Suspects Accused of Skripal Attack Insist They Were Just Visiting Stonehenge
The U.K. says they’re Russian intelligence agents who tried to murder a former spy. They insist they’re just absurdly unlucky tourists.
They’re not the first people to say their holiday to Britain was ruined by rubbish weather, but they might now be the most notorious.
Alexander Petrov and Ruslan Boshirov—the two Russians the U.K. has accused of attempting to murder former spy Sergei Skripal—have offered an absurdly inadequate alibi to RT, saying they visited England as tourists to see Stonehenge and the local Salisbury Cathedral, but cut the break short after getting wet.
“Well, we came there on March 2, then went to a railway station to see the timetable. We arrived in Salisbury on March 3 and tried to walk through the town, but we lasted for only half an hour because it was covered in snow,” Petrov told the Kremlin propaganda outlet with a straight face.
“Of course, we went there to see Stonehenge, Old Sarum, but we couldn’t do it because there was muddy slush everywhere. The town was covered by this slush. We got wet, took the nearest train and came back [to London].”
In an even more absurd section of the interview, one of the men lists facts about the cathedral in Salisbury—the town where the attempted murder took place—and said they’d been dying to see it for a long time.
“There’s the famous Salisbury Cathedral, famous not only in Europe but in the whole world. It’s famous for its 123-meter spire. It’s famous for its clock—one of the first ever created in the world that’s still working.”
Somewhat suspiciously, those same two facts are contained in the second paragraph of Salisbury Cathedral’s Wikipedia page.
Britain has provided an extensive catalogue of evidence supporting their accusation that Petrov and Boshirov attempted to murder Skripal in March. The nerve-agent attack in March left Skripal and his daughter, Yulia, critically ill. The substance later poisoned local residents Charlie Rowley and Dawn Sturgess. Sturgess later died of her illness.
British Prime Minister Theresa May said she believed the two suspects are officers from Russia’s military intelligence service. The naming of the suspects was supported by CCTV images and photographs of the modified perfume bottle believed to have been used to apply the Novichok nerve agent, which is said to have been applied to Skripal’s front door.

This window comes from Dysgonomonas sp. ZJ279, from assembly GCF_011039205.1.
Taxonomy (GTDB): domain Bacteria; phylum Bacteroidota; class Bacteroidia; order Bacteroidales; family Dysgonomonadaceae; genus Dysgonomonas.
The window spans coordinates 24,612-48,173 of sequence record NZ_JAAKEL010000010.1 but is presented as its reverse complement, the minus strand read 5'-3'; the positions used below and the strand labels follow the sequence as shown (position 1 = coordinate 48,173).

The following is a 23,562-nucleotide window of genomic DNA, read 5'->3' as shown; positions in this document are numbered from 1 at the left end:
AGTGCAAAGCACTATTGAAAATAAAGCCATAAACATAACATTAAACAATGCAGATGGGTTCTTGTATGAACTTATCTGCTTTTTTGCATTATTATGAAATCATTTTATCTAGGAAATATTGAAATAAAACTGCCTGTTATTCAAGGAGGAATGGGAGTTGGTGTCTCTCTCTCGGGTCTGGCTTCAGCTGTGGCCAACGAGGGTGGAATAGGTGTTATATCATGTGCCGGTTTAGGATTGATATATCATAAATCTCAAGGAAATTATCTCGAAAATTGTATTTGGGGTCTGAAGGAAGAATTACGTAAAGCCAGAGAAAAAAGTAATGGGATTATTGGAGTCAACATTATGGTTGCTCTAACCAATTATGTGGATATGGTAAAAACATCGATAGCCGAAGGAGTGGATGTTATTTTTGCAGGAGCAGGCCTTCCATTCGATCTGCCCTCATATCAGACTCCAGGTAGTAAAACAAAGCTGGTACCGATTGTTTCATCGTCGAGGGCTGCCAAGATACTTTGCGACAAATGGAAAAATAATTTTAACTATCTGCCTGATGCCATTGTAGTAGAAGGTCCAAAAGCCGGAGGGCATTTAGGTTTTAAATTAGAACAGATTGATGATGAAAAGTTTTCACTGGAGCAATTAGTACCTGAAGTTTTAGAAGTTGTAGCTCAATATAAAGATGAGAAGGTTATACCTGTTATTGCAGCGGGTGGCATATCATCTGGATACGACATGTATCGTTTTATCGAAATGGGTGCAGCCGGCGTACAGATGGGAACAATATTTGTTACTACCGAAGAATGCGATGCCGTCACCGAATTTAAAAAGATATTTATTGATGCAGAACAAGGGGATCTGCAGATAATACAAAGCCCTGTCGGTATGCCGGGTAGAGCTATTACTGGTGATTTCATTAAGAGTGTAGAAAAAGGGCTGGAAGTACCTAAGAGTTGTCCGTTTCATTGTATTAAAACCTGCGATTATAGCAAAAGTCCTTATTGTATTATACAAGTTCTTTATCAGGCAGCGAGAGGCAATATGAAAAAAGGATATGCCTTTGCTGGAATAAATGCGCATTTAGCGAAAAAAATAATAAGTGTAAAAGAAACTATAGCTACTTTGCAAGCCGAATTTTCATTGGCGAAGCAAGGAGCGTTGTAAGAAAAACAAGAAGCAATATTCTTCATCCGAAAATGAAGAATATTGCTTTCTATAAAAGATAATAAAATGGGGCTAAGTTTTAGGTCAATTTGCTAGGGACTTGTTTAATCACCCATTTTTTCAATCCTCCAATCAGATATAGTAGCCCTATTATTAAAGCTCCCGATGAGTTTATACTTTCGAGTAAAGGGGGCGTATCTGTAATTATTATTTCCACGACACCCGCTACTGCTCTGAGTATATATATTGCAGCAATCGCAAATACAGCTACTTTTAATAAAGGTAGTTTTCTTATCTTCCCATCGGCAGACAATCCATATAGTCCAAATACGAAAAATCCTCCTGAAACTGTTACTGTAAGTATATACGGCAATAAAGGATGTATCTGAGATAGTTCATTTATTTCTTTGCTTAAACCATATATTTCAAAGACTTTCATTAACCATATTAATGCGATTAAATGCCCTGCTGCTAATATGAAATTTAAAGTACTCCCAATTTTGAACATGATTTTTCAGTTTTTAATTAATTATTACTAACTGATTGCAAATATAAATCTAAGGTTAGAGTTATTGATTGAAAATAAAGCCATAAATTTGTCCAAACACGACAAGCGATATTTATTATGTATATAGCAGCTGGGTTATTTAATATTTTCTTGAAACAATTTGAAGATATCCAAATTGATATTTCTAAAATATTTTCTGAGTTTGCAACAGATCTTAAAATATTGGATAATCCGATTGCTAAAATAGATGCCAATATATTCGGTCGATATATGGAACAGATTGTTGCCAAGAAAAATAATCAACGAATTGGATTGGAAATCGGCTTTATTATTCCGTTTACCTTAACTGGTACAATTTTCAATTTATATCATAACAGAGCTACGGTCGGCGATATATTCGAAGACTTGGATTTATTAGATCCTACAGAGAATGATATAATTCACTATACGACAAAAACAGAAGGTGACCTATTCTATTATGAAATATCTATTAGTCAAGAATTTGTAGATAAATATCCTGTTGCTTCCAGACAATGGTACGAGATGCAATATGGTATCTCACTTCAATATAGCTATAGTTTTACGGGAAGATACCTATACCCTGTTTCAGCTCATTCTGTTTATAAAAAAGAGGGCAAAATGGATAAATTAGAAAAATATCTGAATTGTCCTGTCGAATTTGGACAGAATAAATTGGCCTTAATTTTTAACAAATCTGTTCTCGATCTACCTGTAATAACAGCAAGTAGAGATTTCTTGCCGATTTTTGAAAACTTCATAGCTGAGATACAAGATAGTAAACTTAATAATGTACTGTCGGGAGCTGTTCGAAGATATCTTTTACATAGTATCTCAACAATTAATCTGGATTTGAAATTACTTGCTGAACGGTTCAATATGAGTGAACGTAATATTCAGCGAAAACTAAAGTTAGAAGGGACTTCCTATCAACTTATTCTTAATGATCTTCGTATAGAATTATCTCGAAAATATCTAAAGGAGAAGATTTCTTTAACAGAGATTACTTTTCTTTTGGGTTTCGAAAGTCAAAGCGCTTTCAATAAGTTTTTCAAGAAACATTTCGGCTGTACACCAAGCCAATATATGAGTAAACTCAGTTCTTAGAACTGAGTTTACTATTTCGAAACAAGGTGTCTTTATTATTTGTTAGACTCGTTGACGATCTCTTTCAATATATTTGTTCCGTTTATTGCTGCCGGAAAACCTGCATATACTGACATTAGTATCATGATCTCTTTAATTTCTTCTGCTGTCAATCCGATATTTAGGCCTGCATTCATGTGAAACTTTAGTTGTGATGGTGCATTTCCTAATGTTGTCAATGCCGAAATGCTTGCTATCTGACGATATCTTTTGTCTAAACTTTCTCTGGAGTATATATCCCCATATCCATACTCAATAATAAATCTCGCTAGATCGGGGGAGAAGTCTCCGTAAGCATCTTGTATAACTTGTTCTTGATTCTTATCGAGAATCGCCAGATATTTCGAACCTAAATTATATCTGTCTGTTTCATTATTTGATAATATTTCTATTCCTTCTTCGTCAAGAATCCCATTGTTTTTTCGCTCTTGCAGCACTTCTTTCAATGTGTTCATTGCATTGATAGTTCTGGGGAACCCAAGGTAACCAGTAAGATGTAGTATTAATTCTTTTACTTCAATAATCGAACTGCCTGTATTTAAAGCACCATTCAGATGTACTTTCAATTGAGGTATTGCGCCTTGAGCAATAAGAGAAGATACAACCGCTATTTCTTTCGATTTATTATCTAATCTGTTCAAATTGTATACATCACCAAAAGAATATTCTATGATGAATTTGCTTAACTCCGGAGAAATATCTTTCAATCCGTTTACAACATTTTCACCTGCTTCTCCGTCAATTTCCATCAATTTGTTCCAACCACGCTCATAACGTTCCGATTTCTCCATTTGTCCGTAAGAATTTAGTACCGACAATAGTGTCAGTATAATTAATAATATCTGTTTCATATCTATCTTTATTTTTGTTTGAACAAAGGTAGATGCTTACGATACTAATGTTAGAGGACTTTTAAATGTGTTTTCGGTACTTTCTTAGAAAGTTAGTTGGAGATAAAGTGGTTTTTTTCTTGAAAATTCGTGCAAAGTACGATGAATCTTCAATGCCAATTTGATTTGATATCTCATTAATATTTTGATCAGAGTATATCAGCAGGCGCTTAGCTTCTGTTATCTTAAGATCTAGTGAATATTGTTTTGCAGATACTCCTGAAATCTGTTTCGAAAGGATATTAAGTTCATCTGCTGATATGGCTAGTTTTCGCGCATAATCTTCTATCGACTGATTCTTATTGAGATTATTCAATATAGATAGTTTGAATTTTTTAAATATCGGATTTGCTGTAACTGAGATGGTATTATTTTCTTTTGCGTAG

When asked if they had any poison with them on the trip, they “emphatically” denied it, according to RT, with Boshirov saying: “Is it silly for decent lads to have women’s perfume? The customs are checking everything, they would have questions as to why men have women’s perfume in their luggage. We didn’t have it.”
The suspects’ interview with RT came just one day after Vladimir Putin leapt to their defense. The Russian president said Wednesday: “I hope they will turn up themselves and tell everything. This would be best for everyone. There is nothing special there, nothing criminal, I assure you. We’ll see in the near future.”
To absolutely no one’s surprise, that is exactly what has happened.
Elsewhere in the interview, two men complained about how their lives have been affected since Britain named them as the suspects. “When your life turned upside down, you don’t know what to do and where to go. We’re afraid of going out, we fear for ourselves, our lives and lives of our loved ones,” said Boshirov, sounding “distressed,” according to the report.
The two also revealed they spent the new year together in Switzerland, and have previously visited Europe as part of their sports-nutrition business. They claim they are civilians, not members of the GRU—the Russian military intelligence service—as Britain has said.
Putin also described the two as “civilians” on Wednesday—but the British government said it stood by its accusation that the two men were officers in the GRU.